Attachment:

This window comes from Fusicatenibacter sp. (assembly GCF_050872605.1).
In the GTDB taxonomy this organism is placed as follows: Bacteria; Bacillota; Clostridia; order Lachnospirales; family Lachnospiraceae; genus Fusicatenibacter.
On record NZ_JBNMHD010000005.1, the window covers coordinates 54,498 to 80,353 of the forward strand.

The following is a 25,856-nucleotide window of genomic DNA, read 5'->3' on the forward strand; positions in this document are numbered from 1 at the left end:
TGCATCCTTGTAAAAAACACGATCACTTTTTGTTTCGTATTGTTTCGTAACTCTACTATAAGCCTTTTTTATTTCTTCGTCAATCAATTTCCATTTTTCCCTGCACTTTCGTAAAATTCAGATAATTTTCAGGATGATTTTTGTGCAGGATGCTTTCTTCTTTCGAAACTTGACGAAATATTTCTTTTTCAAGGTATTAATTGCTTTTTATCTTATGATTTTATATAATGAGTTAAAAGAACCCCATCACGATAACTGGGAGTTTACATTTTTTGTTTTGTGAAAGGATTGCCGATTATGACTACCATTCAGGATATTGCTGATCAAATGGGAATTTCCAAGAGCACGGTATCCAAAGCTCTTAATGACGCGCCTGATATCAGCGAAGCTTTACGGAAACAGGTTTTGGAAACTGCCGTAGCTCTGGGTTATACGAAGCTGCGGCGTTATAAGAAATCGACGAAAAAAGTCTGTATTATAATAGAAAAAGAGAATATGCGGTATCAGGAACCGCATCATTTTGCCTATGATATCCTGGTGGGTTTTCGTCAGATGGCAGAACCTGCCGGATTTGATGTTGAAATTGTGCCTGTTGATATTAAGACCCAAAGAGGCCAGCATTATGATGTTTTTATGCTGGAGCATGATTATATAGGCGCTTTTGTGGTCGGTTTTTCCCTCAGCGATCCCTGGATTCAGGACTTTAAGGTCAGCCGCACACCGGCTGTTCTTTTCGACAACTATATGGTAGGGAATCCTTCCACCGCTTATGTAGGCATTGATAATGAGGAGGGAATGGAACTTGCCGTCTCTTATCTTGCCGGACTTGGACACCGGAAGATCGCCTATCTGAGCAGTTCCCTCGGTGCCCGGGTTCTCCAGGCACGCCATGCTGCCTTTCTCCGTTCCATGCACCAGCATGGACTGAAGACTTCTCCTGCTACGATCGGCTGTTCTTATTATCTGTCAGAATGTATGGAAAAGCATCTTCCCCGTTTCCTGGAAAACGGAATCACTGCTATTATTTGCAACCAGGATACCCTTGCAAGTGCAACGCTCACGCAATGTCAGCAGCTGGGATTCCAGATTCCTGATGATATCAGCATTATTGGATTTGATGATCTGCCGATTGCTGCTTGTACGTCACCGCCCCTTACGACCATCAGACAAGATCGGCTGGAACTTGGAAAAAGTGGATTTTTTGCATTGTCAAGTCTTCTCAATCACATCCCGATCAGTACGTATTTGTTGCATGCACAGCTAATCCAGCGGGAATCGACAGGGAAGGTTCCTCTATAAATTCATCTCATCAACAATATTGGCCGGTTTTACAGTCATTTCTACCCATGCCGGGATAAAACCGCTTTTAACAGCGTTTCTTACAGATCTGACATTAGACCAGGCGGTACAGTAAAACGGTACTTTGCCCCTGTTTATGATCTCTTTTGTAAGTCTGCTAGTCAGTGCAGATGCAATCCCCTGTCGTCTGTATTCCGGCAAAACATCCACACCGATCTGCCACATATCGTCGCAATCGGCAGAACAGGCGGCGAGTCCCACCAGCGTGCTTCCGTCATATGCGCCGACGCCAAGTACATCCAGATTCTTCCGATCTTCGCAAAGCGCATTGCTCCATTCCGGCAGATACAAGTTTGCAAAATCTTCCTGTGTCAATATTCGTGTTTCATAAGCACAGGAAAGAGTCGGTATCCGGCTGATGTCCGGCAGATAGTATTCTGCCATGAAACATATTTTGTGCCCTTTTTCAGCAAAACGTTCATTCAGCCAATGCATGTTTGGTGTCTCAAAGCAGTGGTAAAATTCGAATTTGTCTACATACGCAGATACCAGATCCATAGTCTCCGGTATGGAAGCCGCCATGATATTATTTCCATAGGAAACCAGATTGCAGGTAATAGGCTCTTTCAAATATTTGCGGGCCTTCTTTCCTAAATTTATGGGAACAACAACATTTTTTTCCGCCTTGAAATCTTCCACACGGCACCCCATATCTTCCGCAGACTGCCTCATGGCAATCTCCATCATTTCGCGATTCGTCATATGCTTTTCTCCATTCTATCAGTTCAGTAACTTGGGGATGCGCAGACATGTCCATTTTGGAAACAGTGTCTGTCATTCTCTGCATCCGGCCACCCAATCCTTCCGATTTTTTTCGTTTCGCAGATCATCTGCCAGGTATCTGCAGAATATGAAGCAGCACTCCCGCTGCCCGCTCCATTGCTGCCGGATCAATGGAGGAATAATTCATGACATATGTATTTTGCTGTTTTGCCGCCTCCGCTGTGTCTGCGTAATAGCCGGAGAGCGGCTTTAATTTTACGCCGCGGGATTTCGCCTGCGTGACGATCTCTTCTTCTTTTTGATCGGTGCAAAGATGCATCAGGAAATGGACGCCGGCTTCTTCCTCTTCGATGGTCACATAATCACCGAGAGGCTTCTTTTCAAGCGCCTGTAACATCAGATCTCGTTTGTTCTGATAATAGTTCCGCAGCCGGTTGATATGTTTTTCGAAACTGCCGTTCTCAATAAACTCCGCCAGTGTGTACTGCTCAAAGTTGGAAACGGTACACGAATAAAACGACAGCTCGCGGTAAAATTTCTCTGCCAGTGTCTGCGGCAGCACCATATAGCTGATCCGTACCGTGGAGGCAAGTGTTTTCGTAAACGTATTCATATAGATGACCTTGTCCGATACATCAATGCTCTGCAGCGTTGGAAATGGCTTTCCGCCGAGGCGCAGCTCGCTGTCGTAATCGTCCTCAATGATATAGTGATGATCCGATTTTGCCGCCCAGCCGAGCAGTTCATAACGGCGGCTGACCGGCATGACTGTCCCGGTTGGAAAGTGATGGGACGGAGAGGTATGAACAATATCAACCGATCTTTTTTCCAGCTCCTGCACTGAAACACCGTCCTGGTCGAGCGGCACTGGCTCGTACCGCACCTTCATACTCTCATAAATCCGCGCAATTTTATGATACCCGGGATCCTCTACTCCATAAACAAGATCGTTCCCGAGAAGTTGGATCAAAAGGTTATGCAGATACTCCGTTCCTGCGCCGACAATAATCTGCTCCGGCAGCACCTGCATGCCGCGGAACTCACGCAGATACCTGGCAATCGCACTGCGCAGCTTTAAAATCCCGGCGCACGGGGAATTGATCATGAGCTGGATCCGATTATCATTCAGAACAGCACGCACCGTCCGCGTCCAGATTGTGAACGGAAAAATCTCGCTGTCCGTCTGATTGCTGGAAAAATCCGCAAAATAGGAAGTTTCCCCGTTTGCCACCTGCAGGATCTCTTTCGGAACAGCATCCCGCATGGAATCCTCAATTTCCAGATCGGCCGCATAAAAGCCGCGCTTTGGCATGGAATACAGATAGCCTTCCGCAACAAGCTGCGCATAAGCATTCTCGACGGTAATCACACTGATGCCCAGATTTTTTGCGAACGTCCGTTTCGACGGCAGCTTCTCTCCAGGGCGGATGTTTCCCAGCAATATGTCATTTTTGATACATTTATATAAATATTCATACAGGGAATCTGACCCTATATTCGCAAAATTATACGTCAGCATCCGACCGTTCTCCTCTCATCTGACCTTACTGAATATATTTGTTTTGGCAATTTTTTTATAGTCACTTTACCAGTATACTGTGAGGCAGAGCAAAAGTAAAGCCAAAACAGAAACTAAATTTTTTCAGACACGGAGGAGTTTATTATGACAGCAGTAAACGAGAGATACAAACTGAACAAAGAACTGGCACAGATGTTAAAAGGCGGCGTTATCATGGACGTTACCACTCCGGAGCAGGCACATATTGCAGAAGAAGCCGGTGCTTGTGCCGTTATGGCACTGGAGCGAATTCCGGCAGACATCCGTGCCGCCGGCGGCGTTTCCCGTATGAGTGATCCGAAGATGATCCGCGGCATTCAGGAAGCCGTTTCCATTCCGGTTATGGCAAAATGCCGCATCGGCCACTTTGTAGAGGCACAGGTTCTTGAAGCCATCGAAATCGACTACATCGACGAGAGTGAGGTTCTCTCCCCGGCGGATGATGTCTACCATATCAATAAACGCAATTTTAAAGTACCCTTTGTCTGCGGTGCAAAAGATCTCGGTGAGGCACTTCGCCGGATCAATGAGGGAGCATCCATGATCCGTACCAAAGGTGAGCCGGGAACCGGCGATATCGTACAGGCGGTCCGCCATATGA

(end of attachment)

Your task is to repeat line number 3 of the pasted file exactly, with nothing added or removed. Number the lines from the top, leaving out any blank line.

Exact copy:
On record NZ_JBNMHD010000005.1, the window covers coordinates 54,498 to 80,353 of the forward strand.